[fosscomm] email format (was

Kenneth Gonsalves lawgon at au-kbc.org
Wed Jul 15 20:19:28 PDT 2009


On Wednesday 15 Jul 2009 3:42:57 pm Guru गुरु wrote:
> It has not been so agreed.
>
> In fact the first time you gave this suggestion to a posting of VidA,
> she responded saying she did not agree. I quote that conversation below:

here we go again. The mail, and the thread is archived, so why do you not 
point to the link so that interested people can read the mails in context. 
This is the mail in question:

http://lists.fosscom.in/pipermail/network-fosscom.in/2009-May/000077.html

and reading it you will find that what VidA was objecting to was my tone. She 
has not said anything about whether what she did was right or not. That 
contribution was a top post from Sunil - and since it was a top post he 
managed to change the subject from my behaviour (which I agree was a trifle 
offensive) to endorsing a view that was not expressed by VidA. And then you 
endorsed Sunil's support for a view that was not expressed in the first place. 
Which is always happening in the chaotic disorganised world of Microsoft 
users.

The best source of anything is the original - so provide a link to the 
original. And give an opinion why you think it is important or relevant. Then 
the discussion can be about the original. Of course, this is not easy. Easiest 
thing is to dump the original and forget about it.

>
> I am sure there are good reasons for 'posting format' rules like top
> line posting, news along with link, snip etc etc. for more efficient
> communication etc.

yes, there are good reasons. We call it SNR. Signal to Noise Ratio. The idea 
being that mailing lists should be efficient. They should fulfil their purpose 
with the minimum of annoyance to members. That is high signal, low noise. Of 
course this requires application of mind, hard work. It is not the easy way. 

I am very surprised at your statement that you are 'sure there are good 
reasons ... for rules'. There are rules for everything under the sun - and 
usually with good reasons for them. When entering a new domain or a new 
community it is a good idea to look up the rules governing them. In our 
country, unfortunately, rules are something for 'other people'.

Most people who drive today are ignorant of road rules - and a huge number of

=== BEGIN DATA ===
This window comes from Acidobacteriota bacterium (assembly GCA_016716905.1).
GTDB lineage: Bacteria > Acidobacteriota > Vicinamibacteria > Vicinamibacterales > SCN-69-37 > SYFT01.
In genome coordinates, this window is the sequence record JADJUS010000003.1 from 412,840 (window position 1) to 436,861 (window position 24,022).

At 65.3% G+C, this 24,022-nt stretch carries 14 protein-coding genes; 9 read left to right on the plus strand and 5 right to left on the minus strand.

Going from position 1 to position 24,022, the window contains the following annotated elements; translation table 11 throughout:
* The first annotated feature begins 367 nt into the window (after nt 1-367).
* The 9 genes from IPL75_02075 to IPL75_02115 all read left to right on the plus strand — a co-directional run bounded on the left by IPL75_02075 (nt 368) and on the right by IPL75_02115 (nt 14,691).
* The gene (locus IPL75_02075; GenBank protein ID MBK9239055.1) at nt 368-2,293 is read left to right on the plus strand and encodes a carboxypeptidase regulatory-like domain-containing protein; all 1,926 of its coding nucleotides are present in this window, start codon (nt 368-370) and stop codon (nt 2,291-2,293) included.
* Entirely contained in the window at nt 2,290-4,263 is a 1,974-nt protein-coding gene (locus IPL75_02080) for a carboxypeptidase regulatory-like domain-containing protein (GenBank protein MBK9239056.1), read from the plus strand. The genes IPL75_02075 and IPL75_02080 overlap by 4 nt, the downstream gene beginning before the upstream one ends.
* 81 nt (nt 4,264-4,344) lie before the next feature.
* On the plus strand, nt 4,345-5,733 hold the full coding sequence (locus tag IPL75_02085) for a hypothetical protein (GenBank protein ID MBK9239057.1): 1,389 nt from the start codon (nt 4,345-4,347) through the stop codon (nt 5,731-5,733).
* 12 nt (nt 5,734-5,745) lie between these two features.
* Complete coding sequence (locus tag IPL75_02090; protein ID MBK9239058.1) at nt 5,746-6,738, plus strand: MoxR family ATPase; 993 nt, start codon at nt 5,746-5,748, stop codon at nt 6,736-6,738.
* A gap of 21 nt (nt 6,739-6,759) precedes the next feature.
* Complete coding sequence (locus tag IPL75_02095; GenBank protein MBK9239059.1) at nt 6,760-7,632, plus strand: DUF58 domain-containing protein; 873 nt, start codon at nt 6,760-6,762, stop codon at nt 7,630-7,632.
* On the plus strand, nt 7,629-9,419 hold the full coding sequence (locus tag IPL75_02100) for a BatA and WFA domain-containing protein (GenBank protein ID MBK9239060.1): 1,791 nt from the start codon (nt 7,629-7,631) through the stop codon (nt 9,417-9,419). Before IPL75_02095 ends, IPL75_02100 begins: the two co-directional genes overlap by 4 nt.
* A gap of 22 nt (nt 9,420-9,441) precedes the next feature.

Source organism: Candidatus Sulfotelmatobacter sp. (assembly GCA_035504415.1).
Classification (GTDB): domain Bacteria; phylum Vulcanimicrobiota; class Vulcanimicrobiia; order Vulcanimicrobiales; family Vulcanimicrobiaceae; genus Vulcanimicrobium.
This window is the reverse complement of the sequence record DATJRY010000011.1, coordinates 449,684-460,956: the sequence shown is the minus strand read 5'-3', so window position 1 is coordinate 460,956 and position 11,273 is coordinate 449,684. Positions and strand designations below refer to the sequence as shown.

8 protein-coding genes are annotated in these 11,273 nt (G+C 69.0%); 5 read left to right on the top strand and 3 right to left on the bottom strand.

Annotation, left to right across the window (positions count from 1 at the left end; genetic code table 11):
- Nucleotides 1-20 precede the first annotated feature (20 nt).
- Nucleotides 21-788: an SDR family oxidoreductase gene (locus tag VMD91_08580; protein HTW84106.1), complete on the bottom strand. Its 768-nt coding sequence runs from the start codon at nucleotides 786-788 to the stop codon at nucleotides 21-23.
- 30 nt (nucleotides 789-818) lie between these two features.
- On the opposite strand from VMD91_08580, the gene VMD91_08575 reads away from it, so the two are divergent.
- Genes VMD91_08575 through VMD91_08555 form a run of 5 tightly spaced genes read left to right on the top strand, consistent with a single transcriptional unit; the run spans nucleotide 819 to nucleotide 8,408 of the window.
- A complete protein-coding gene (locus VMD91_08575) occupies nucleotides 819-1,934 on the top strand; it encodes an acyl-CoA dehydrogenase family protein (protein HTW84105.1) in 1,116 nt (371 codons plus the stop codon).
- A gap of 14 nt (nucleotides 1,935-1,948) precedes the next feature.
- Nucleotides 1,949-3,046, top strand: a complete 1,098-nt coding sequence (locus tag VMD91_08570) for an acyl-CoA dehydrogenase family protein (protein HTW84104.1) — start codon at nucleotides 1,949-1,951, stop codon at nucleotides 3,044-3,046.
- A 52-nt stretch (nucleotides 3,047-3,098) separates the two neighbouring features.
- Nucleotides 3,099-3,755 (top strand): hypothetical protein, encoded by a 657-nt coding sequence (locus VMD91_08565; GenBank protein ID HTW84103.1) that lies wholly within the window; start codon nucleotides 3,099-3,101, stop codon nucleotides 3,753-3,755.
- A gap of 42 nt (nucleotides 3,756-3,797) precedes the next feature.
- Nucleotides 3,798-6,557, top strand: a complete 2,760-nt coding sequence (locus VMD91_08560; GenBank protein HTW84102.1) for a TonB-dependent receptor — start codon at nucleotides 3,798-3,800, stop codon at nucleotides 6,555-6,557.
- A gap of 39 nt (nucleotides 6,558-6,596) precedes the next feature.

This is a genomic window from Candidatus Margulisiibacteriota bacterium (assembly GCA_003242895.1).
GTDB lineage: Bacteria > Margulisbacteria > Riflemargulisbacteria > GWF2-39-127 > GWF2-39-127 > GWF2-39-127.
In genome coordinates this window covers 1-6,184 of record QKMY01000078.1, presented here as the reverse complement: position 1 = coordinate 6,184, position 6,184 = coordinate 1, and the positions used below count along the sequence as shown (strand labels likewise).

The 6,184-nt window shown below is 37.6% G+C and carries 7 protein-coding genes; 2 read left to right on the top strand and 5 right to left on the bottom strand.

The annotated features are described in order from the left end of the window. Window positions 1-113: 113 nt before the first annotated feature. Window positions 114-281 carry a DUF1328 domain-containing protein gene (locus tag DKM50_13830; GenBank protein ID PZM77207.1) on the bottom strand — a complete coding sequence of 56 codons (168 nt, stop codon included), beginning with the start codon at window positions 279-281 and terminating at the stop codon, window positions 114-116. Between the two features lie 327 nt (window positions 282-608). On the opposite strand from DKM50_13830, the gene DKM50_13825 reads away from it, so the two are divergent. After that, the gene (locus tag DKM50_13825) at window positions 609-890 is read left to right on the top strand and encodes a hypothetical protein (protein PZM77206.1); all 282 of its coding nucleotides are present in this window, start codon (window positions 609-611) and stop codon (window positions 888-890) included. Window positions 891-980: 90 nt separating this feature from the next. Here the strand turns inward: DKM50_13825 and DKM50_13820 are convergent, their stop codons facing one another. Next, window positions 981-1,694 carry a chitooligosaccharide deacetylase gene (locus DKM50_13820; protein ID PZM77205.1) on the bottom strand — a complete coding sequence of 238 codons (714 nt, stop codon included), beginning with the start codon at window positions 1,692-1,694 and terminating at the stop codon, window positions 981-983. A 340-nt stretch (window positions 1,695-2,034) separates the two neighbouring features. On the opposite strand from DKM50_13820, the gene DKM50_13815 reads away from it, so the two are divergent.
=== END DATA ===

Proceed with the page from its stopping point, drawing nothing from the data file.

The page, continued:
them are ignorant of the fact that there *are* road rules. This is mainly 
because they are not educated about rules as they get their licenses by other 
means.

Since you are sure that there are good reasons for these rules, I request you 
to take the trouble to find out what those reasons are rather than reject the 
rules because you do not feel like following them. You are not a newbie to 
this list, and you would have noticed that the majority of us follow basic 
rules like interleaved posting - I suggest you join us in this and set an 
example for new members.

> However these are not universal rules that govern
> mailing lists.

they are a set of practices evolved over the last 20 years for the purpose of 
effective use of mailing lists. And they *are* universal rules that govern 
*effective* mailing lists.

>
> Since one basic purpose of setting up FOSSCOMM is to extend the support
> for FOSS to other groups, including people and organizations not
> necessarily tech-savvy, I would propose that we be extremely relaxed on
> emails - both in terms of actual format etc (I find it convenient to
> have the information with the link so that I need not click on the link
> and I favor posting over top of the mail that I am responding to) as
> well as the substance of the mail (so long as it connects to FOSS). This
> will help in getting more participation from new comers to the group and
> the list and expanding/strengthening FOSSCOMM. I know I have said the
> same thing many times earlier and apologise for the repetition.

I agree with this for new people and people from the non-foss world. But not 
for more experienced people who are taking a leading role and making the 
majority of posts
>
> Hence I request our more disciplined friends to put up with the 'lax'
> methods of some of us in the interests of inclusion and try to avoid
> suggesting formal posting rules etc.

I do not see what is wrong in educating people on better ways of doing things. 
After all this group presumes to educate the government, universities and 
public bodies on better ways of doing things so why not educate ourselves? I 
do agree that we can be more polite in this respect, and I am working on it - 
after all if Raju can, why not me?

-- 
regards
Kenneth Gonsalves
Associate
NRC-FOSS
http://nrcfosshelpline.in/web/



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